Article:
Ancient Exhumed River Channels of the Morrison and Cedar Mountain Formations—Analogs for Eastern Utah Oil and Gas Fields and Features on Mars Too!
by Thomas C. Chidsey, Jr., Utah Geological Survey Rebecca M.E. Williams, Planetary Science Institute David E. Eby, Eby Petrography & Consulting, Inc.
About the Authors
Tom Chidsey is the Petroleum Section Chief for the Utah Geological Survey (UGS). His responsibilities comprise managing the petroleum program and conducting research in Utah’s petroleum geology.
A native of the Washington, D.C., metropolitan area, Tom received his Bachelor of Science degree in 1974 and a Master of Science degree in 1977, both in geology from Brigham Young University. During his 30-year career, Tom has worked as a production geologist for Exxon in South Texas and an exploration geologist in the Rocky Mountains for Celsius Energy Company (Questar Corp.) before joining the UGS in 1989.
He has served as Rocky Mountain Section President of the American Association of Petroleum Geologists (AAPG), President of the Utah Geological Association, and General Chairman for the 2003 AAPG Annual Convention in Salt Lake City. He has been an editor/co-editor of five guidebooks on Utah geology and has numerous publications on Utah petroleum geology, carbon dioxide resources and sequestration, hydrogeology, oil and gas reservoir outcrop analogs, and the general geology of Utah’s parks and monuments.
Rebecca M.E. Williams
Dr. Rebecca M.E. Williams, a research scientist with the Planetary Science Institute, is a planetary geologist specializing in fluvial geomorphology. Through a combination of qualitative and quantitative characterization of landforms using image and topographic datasets as well as fieldwork at terrestrial analog sites, she investigates the history of water on Mars.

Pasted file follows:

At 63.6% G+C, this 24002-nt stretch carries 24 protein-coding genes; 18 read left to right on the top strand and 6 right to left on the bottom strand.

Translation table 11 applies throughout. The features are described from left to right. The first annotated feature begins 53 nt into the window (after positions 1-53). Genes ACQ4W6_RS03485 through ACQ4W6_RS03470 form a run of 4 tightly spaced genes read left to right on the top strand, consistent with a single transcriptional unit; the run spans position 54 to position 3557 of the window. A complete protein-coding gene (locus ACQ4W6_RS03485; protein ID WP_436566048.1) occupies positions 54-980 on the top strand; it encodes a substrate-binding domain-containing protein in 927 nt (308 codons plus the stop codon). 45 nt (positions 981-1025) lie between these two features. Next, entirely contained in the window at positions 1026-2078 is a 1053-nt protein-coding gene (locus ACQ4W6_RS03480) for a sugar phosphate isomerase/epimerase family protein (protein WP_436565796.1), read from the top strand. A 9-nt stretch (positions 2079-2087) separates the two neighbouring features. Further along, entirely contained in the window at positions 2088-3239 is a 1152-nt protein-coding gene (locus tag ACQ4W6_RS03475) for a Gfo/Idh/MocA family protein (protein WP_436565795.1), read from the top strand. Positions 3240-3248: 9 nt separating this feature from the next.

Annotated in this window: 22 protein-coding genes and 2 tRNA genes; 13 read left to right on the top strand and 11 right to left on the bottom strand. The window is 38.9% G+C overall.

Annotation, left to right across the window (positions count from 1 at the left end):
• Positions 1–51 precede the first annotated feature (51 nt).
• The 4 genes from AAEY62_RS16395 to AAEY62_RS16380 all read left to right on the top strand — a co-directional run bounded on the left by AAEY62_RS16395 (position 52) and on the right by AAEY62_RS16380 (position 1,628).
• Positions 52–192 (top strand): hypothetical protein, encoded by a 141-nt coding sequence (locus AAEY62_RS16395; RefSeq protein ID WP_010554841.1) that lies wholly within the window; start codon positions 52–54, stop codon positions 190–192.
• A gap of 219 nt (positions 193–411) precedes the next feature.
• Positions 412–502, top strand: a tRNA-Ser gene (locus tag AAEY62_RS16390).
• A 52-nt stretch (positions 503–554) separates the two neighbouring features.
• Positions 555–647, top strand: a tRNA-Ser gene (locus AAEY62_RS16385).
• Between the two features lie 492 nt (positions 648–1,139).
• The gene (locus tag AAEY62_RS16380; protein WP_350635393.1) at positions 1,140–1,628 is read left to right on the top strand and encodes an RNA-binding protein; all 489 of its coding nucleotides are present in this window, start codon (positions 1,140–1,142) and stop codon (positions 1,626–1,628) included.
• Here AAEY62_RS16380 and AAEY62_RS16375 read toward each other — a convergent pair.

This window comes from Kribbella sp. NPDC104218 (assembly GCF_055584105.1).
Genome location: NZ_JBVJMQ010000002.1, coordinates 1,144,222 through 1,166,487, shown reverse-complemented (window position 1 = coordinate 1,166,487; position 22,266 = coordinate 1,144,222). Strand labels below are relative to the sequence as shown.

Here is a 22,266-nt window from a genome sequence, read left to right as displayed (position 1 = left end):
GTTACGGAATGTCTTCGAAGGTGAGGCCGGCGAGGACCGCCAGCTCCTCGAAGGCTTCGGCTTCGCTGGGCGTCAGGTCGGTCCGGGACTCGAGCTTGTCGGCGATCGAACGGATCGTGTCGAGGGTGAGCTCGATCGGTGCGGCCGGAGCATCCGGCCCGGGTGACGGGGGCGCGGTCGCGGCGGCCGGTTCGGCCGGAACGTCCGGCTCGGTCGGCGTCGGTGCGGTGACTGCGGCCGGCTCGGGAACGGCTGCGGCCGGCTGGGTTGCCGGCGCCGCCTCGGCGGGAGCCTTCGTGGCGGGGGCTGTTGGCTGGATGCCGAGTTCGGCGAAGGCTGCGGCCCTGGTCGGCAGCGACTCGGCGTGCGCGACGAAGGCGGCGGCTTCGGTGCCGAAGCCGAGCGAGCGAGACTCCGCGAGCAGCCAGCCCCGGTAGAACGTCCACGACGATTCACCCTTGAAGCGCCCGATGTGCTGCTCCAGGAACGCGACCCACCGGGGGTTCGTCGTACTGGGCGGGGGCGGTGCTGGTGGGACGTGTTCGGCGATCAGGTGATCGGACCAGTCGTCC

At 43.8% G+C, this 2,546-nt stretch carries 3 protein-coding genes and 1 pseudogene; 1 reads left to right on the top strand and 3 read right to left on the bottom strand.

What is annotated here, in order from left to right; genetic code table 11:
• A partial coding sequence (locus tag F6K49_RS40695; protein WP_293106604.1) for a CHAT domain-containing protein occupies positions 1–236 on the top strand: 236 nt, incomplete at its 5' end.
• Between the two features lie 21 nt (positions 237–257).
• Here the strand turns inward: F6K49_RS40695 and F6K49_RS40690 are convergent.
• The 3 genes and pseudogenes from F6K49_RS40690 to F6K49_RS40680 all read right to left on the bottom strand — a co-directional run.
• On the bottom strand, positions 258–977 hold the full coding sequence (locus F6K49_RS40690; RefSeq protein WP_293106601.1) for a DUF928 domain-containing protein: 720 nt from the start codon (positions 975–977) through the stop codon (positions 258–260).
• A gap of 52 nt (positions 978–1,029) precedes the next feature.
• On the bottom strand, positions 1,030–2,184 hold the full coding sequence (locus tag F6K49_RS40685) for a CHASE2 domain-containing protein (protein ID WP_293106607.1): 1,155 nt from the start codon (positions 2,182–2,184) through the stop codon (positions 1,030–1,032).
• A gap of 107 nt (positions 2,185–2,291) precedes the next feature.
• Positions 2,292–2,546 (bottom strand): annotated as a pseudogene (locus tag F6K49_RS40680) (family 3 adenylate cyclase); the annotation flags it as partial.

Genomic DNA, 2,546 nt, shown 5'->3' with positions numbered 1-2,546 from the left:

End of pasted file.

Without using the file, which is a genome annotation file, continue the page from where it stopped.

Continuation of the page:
Dr. Williams received her bachelor’s degree in 1995 from Franklin & Marshall College (Lancaster, Pennsylvania) with a joint major in physics and geology and minor in astronomy, and pursued doctoral studies in planetary geology at Washington University in St. Louis, graduating in 2000. Dr. Williams targeted the high-resolution Mars Orbiter Camera (MOC) on Mars Global Surveyor for over three years at Malin Space Science Systems.
She is a participating scientist with the THEMIS instrument aboard Mars Odyssey and the Context Camera (CTX) aboard the Mars Reconnaissance Orbiter. Dr. Williams is the recipient of a 2006 NASA Carl Sagan Fellowship for Early Career Researchers.
Editor’s note: If Drs. Williams and Eby look like they could be related, it’s because they are! Dave is Rebecca’s father!
Dave Eby is the owner of Eby Petrography & Consulting, Inc., a consulting firm based in Denver, Colorado, that assists clients in evaluating opportunities for oil, gas, and mineral exploration/production. He also performs projects in sedimentary petrography, mineralogy, core and cuttings studies, as well as training activities emphasizing carbonate and sandstone reservoirs. Clients include large and small energy and mining companies as well as state geological surveys.
He previously worked for Marathon Oil Petroleum Technology Center, Union Pacific Resources (now Anadarko Petroleum; and its predecessor Champlin Petroleum), and Mobil Oil R&D Corp. during earlier portions of his 40 years of industry experience. He also held teaching positions in Sedimentology and Paleontology over a 10-year period at the University of Texas (Dallas and Arlington), Franklin & Marshall College (Lancaster, Pennsylvania), and Southampton College (now part of SUNY at Stony Brook).
Dave received his A.B. degree from Franklin & Marshall College, M.S. degree from Brown University, and Ph.D. degree from State University of New York at Stony Brook, all in geology.
Survey Notes, v. 40 no. 3, September 2008